Teething, weaning, using feeding bottles and comforting through non-nutritive sucking can raise questions and concerns for new parents. Your baby's mouth goes through a lot in the first year of life, and you'll naturally want to protect your baby's teeth and gums and encourage healthy development, so implementing good oral health practices is important from the beginning. Here are three tips for your baby's oral health:
Establish A Cleaning Routine Early
Most babies don't have any teeth for at least the first six months of their life, but once you start weaning your baby, you should establish a cleaning routine even if they don't have any teeth yet. You can gently wipe your baby's gums with a soft, damp cloth after they've eaten. This helps maintain gum health by removing food debris, which is a food source for bad bacteria. It also gets your baby accustomed to a cleaning routine early on, which can help them accept and enjoy having their teeth brushed. When your baby does get their first tooth, start brushing twice a day with a soft-bristled brush and toothpaste formulated for babies, which is mild and will prevent their mouth becoming irritated. Make brushing a relaxed, fun time for your baby by letting them have a go at brushing their teeth once you've brushed them.
Don't Risk Baby Bottle Tooth Decay
Baby bottle tooth decay is the term used to describe decay that occurs in an infant's teeth as a result of being exposed to sweet liquids for prolonged periods. If your baby is breastfed to sleep or goes to sleep at night with a bottle of formula, sugar will be allowed to linger in their mouth and can cause decay. Bacteria feed on the sugar and release acid as a waste product, which damages your baby's tooth enamel, so it's important to give them their last breastfeed or bottle of formula for the day before brushing their teeth. If your baby is finding it difficult to adjust to not having a milk feed as a sleep aid, you can try giving them a bottle of water, which may still allow them to feel the comfort they get from sucking as they drift off to sleep.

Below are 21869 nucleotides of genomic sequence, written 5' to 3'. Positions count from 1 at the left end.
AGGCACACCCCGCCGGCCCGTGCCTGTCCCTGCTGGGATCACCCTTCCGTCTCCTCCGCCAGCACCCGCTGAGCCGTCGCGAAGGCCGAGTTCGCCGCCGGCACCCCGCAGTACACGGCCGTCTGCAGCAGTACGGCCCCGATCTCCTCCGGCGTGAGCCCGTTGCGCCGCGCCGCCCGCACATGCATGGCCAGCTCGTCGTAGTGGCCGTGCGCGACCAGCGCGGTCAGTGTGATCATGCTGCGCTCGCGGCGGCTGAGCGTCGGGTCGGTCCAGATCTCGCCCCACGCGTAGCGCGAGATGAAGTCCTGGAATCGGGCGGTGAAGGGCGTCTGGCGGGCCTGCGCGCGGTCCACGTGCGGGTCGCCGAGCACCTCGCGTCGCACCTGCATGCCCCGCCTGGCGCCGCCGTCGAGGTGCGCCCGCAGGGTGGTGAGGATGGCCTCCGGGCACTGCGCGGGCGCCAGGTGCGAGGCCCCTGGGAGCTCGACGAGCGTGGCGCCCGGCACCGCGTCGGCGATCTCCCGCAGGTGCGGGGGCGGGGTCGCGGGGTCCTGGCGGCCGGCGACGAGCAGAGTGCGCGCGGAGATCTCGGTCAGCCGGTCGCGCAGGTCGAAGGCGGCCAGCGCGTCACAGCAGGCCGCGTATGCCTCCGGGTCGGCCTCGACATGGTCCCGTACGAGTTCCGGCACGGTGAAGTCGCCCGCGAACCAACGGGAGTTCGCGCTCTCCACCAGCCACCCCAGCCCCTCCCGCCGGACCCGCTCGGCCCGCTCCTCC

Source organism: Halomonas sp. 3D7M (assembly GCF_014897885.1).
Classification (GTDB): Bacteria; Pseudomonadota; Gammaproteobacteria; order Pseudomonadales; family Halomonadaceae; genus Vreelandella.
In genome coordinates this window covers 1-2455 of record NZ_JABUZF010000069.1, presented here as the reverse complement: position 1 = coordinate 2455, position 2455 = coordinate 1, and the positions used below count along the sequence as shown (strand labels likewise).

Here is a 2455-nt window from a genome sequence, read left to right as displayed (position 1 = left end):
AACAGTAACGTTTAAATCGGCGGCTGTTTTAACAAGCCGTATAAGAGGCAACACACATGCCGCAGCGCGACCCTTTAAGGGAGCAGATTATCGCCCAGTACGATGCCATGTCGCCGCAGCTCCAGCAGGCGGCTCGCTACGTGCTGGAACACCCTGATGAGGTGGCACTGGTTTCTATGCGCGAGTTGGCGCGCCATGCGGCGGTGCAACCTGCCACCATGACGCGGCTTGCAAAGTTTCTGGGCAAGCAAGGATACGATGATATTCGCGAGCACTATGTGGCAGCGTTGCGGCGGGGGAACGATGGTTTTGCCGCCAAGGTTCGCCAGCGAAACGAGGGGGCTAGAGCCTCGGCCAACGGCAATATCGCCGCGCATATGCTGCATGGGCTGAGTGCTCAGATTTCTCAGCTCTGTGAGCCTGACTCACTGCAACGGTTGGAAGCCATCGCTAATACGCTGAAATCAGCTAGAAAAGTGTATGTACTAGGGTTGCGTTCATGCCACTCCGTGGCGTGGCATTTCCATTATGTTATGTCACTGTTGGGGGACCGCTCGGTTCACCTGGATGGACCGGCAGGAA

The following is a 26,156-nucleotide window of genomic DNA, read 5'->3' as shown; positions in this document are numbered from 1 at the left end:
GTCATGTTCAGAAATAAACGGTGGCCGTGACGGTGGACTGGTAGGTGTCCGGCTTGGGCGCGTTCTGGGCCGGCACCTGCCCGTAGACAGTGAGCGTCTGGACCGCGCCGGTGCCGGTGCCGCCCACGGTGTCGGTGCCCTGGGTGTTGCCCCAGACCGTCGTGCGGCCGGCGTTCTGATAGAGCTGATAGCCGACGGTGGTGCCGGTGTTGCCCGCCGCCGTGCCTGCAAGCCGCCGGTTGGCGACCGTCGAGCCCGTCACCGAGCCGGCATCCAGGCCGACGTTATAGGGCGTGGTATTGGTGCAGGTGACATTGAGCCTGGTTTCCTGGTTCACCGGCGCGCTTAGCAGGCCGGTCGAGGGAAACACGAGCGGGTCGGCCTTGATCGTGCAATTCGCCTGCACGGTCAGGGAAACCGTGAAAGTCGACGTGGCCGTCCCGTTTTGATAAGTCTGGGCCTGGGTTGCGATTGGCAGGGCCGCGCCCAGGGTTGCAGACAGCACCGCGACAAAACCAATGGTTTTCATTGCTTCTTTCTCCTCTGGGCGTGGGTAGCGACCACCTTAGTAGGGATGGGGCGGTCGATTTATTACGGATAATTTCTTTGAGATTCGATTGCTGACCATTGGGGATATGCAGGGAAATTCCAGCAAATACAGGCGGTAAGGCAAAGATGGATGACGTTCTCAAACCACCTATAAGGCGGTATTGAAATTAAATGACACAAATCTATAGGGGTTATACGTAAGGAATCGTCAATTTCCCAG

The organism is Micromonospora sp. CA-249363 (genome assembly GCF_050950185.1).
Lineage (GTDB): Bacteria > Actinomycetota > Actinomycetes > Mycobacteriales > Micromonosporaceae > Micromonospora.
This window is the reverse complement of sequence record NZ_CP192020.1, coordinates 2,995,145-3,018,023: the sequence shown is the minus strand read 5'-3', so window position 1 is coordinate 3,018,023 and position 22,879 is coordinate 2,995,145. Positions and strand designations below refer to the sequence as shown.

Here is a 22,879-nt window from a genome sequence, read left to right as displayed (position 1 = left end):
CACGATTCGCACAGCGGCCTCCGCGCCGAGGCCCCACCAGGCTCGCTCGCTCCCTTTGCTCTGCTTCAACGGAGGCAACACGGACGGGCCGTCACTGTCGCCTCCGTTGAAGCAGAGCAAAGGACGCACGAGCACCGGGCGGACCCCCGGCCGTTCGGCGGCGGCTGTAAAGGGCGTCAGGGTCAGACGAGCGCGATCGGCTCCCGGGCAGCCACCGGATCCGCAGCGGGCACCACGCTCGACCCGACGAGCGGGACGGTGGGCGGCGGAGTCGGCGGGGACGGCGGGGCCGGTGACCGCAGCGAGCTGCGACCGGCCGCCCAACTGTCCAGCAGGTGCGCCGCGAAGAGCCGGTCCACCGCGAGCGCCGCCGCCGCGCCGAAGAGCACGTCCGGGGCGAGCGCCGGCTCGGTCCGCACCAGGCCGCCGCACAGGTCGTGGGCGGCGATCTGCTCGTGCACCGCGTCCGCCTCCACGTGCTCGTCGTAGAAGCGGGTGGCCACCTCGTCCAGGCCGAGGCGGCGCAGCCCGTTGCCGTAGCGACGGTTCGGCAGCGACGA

Offer A Dummy In Place Of Thumb-Sucking
Non-nutritive sucking provides comfort to babies and sucking is a normal part of development. Using a dummy in the early days is unlikely to cause any issues for your baby's oral health, and the American Academy of Paediatric Dentistry states using a dummy for comfort is preferable to sucking the thumb, as it's easier to wean your child off a dummy than their thumb. However, they also state it's best to discourage this after the age of three to prevent problems with jaw alignment and tooth positioning.
You can take your baby to the dentist for a check-up as early as you like. They can answer any specific questions you have about your child's oral health, and even if your child doesn't have any teeth, the dentist can check their gums and the overall condition of their mouth.